Tax Court of Canada


Tax

Income Tax

Business and property income

Elimination of risk of cross-defaults constituting real value or consideration for taxpayer

Taxpayer’s predecessor wanted to acquire financially troubled D Ltd., which had obligations including joint and several liability with E Co. under contract for $400 million oil exploration loan from creditor. D Ltd. and E Co. agreed between themselves on respective liability of $175 million and $225 million of loan and so, to address risk of cross-default by E Co., predecessor entered into agreement with E Co. to assume contract obligations. Pursuant to agreement, E Co. paid predecessor $17.5 million and provided consent and cooperation to certain key transactions and agreements that mitigated and eventually eliminated risk of cross-default. In taxation years at issue for which it was at loss, taxpayer claimed deduction for interest on $17.5 million received from E Co.. Minister issued loss determinations under Income Tax Act, denying such interest deduction. Taxpayer appealed. Appeals dismissed. Predecessor received consideration from E Co. beyond $17.5 million, namely approval of plan of arrangement and cooperation in contract negotiations, and became liable for performance of oil exploration obligations under contract as well as repaying loan. Elimination of risk of cross-defaults, which would make financing of taxpayer’s and D Ltd.’s activities less expensive, constituted real value or consideration for taxpayer. While economic substance had to be considered in identifying contract or arrangement providing for what could “reasonably be regarded” as blended payments of capital and interest under s. 16(1) of Act, so did other factors including perspectives of both creditor and debtor. No part of amount that was due by taxpayer could reasonably be regarded as interest payable to creditor or to E Co.. Context, including historical context, reinforced view that Parliament intended symmetrical treatment of amount as interest. Section 16(1) of Act was anti-avoidance provision intended to apply where contract or agreement did not explicitly identify amount owed by one person to another as being interest and that amount could reasonably be regarded to be interest for both parties. Contrary to taxpayer’s claim, economic impact of key transactions were not similar to defeasance transaction by which it received $17.5 million as consideration for its eventual repayment of much larger sum. Taxpayer received much more than $17.5 million from E Co., gaining consent and cooperation for transactions required for completing acquisition of D Ltd. on favourable terms and with mitigated risk of cross-default, and undertook to do much more than repay $225 million.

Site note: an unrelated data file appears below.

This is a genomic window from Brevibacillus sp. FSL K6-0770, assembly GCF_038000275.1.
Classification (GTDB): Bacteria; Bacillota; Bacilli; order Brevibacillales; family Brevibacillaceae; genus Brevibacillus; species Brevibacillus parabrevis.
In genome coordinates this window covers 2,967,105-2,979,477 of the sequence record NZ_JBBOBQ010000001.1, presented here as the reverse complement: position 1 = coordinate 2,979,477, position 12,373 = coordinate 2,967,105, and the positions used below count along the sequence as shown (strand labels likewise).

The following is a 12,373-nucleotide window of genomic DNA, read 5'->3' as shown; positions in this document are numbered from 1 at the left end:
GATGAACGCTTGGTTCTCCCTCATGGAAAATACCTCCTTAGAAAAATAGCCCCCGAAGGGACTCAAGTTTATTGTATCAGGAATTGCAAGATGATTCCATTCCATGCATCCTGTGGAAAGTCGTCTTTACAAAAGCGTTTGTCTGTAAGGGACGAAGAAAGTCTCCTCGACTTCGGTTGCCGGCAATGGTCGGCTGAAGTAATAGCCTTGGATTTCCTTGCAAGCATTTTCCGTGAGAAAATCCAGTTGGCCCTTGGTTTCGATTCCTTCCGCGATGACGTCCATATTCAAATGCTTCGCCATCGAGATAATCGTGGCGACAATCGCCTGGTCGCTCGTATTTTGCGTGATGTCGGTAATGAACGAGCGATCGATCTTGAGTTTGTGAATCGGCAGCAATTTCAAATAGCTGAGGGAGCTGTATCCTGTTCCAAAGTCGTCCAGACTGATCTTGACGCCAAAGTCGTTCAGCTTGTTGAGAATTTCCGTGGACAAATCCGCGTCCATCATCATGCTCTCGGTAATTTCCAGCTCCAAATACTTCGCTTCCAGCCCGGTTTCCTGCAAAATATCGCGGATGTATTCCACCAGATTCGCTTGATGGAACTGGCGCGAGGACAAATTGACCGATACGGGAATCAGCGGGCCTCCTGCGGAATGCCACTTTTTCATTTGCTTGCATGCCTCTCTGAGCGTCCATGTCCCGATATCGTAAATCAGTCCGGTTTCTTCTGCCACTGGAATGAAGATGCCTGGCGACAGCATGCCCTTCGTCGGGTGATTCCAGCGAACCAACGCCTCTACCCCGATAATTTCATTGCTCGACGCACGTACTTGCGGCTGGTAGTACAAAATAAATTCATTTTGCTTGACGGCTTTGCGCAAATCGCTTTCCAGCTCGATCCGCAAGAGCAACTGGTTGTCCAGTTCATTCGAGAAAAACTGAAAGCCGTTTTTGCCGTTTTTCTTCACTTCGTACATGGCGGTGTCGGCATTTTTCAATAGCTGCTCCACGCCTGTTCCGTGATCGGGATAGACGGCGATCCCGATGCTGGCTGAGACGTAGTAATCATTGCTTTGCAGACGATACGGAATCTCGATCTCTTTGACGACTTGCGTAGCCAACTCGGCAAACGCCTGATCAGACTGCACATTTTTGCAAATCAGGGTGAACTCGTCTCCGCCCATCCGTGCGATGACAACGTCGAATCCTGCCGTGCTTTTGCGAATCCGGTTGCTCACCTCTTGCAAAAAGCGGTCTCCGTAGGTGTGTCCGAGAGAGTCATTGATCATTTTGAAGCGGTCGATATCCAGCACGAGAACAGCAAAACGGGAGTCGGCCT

Plains Midstream Canada ULC v. The Queen (2017), 2017 CarswellNat 5521, 2017 TCC 207, Robert J. Hogan J. (T.C.C. [General Procedure]).

 


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